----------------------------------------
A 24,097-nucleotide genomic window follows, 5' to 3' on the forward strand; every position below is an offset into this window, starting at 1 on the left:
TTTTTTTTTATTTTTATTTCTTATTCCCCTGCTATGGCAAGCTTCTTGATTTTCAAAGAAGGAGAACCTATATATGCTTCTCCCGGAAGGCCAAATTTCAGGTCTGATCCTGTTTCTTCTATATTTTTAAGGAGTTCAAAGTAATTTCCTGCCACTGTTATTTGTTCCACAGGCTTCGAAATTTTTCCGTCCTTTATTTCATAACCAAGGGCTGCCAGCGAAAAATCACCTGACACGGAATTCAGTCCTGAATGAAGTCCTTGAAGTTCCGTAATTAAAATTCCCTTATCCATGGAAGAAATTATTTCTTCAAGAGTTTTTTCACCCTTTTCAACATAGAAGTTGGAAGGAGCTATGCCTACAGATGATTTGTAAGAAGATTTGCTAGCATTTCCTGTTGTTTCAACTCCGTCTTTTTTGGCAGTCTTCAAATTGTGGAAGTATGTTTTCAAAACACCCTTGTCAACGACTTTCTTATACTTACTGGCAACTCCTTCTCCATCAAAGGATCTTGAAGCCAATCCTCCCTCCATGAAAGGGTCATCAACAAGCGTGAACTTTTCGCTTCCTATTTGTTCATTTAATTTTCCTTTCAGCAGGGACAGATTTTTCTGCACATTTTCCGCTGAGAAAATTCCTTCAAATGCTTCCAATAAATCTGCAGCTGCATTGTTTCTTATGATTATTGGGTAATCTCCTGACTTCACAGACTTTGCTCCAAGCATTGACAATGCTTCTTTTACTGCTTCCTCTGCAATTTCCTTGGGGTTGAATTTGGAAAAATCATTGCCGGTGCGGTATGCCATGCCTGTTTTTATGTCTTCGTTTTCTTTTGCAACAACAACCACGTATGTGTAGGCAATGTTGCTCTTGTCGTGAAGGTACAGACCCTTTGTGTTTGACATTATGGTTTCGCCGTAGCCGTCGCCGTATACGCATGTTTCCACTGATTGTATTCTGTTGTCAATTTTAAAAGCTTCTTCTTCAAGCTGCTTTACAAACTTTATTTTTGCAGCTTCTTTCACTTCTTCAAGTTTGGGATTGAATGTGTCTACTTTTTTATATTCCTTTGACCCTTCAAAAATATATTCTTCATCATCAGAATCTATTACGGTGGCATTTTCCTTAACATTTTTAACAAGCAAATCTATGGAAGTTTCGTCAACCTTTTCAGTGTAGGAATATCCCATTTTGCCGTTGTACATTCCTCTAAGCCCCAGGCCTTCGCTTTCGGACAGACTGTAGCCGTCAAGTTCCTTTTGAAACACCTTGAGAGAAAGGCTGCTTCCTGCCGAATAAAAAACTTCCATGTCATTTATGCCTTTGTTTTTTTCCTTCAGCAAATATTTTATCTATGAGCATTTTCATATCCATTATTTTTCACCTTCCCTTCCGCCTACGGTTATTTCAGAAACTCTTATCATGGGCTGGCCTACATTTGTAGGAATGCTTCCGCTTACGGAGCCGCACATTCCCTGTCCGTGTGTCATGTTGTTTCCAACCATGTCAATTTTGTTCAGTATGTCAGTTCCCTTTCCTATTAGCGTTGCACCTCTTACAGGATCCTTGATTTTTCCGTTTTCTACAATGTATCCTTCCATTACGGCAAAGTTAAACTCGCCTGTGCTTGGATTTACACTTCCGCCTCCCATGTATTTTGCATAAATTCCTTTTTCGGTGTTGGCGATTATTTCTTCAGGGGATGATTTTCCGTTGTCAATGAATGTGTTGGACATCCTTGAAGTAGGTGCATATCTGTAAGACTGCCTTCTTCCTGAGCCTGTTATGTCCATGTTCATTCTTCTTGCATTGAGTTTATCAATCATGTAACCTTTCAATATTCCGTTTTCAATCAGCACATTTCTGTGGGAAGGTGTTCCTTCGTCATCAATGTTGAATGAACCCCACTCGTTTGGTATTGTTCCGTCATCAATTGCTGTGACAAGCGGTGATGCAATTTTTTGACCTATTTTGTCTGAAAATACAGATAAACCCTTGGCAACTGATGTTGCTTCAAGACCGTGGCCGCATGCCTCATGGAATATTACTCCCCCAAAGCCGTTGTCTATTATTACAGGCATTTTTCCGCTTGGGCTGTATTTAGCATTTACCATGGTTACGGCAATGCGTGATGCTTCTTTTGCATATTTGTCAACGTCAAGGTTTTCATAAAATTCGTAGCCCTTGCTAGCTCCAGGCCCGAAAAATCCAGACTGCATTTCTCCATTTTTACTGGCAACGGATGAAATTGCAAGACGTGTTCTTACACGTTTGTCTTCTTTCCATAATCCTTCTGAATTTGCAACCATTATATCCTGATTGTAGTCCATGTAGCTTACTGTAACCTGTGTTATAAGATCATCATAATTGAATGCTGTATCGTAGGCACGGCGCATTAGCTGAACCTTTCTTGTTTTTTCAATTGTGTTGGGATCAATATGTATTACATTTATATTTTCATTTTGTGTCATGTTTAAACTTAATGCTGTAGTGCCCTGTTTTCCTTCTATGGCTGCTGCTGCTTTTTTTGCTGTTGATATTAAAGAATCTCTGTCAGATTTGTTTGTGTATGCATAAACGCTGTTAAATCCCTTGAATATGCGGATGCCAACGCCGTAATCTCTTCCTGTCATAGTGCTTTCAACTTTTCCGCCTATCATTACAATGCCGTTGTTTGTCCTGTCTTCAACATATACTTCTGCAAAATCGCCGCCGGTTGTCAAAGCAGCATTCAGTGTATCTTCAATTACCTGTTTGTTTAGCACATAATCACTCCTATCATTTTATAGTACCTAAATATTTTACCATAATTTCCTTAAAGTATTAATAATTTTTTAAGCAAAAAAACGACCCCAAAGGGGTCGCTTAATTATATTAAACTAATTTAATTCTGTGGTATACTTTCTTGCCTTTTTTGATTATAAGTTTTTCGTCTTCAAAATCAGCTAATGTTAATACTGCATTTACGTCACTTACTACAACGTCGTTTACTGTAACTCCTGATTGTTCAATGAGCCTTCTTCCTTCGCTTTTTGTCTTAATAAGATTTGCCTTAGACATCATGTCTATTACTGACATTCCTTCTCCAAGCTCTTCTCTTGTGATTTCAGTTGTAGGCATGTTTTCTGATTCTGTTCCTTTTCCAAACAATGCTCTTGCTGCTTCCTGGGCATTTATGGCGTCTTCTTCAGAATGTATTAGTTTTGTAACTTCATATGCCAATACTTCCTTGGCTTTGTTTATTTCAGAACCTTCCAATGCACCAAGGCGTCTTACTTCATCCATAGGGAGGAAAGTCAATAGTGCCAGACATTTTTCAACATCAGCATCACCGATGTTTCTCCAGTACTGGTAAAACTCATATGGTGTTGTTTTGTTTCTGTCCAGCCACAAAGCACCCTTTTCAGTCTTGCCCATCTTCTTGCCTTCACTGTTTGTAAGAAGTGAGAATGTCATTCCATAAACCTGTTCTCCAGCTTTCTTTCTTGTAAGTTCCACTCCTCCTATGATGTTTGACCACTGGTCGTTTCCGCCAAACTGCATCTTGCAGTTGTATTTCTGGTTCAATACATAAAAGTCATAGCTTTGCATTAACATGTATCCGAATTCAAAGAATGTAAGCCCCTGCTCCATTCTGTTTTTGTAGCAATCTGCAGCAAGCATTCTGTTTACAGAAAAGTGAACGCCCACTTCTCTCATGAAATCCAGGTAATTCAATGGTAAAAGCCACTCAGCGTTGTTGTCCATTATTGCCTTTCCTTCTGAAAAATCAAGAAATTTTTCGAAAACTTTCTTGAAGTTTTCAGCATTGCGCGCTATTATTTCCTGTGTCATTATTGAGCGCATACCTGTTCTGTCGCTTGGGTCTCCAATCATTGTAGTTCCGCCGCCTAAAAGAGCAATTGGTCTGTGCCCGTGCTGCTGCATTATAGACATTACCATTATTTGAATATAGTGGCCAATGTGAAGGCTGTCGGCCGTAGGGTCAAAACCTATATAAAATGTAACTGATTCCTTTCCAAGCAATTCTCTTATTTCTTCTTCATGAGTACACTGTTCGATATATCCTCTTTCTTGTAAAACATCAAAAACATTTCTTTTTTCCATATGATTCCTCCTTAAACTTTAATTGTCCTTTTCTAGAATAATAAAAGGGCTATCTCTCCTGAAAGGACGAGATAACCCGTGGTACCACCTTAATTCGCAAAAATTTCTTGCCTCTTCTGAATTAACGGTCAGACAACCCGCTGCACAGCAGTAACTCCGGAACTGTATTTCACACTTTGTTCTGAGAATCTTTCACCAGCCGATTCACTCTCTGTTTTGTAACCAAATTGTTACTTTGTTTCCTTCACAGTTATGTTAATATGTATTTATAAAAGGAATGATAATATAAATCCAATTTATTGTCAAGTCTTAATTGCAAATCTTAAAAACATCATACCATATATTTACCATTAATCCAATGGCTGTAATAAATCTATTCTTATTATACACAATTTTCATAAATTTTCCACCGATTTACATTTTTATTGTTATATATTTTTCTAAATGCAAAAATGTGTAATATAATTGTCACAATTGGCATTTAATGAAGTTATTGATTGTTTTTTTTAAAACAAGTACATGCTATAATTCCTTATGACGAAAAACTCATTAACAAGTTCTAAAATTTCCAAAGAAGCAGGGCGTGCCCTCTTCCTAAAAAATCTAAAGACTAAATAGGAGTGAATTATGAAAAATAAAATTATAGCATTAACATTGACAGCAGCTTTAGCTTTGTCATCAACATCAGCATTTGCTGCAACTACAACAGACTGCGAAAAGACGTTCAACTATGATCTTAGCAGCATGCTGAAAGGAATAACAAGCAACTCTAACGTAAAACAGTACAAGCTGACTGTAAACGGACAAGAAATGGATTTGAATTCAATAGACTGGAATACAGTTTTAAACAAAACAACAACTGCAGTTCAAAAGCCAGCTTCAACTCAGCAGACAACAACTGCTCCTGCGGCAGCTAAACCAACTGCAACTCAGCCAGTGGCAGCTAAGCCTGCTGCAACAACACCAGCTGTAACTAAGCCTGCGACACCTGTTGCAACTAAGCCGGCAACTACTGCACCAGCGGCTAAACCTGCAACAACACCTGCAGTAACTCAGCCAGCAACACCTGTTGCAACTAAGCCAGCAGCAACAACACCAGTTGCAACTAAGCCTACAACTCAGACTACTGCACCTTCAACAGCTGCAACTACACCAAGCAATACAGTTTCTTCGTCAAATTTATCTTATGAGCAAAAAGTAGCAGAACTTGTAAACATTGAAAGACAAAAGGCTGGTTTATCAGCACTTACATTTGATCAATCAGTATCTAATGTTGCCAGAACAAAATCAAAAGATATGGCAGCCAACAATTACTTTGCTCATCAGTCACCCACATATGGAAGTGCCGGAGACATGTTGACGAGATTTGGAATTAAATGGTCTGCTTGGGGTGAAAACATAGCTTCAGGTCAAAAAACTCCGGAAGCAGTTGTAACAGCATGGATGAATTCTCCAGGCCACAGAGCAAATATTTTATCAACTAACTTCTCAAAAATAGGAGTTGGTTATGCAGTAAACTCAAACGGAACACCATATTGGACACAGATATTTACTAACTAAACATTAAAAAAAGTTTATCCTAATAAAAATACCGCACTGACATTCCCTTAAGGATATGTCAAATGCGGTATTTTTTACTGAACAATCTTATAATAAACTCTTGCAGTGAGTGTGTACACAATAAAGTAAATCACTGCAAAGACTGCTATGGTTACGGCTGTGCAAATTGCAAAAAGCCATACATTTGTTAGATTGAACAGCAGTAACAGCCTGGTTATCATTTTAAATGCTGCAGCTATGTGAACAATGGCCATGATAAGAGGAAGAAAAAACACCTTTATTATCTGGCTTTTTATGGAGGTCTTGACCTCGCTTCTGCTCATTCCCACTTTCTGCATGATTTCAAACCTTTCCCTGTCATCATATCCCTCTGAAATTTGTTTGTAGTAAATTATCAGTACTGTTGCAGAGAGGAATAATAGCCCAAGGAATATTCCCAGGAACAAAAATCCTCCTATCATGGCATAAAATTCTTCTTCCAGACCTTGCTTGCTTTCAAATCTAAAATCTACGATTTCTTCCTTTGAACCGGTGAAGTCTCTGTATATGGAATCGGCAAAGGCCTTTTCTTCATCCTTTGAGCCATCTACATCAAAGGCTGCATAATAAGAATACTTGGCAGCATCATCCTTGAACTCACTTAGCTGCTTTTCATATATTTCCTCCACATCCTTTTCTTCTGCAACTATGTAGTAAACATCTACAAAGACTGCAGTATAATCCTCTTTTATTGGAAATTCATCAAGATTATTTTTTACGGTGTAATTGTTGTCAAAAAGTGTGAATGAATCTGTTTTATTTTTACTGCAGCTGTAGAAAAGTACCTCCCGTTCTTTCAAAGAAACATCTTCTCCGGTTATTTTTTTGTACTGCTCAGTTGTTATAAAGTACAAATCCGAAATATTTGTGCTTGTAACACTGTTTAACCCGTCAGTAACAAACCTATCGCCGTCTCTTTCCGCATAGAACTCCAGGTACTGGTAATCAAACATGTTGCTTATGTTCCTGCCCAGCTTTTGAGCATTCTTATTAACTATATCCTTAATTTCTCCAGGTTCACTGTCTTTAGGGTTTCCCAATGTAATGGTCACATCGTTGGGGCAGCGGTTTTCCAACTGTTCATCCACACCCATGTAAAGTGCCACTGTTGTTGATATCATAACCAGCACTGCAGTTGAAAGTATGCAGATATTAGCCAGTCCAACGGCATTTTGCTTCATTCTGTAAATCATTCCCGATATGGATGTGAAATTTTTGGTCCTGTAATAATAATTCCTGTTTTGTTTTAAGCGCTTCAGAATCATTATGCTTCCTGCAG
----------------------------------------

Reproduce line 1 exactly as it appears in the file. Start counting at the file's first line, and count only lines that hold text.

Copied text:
A 24,097-nucleotide genomic window follows, 5' to 3' on the forward strand; every position below is an offset into this window, starting at 1 on the left: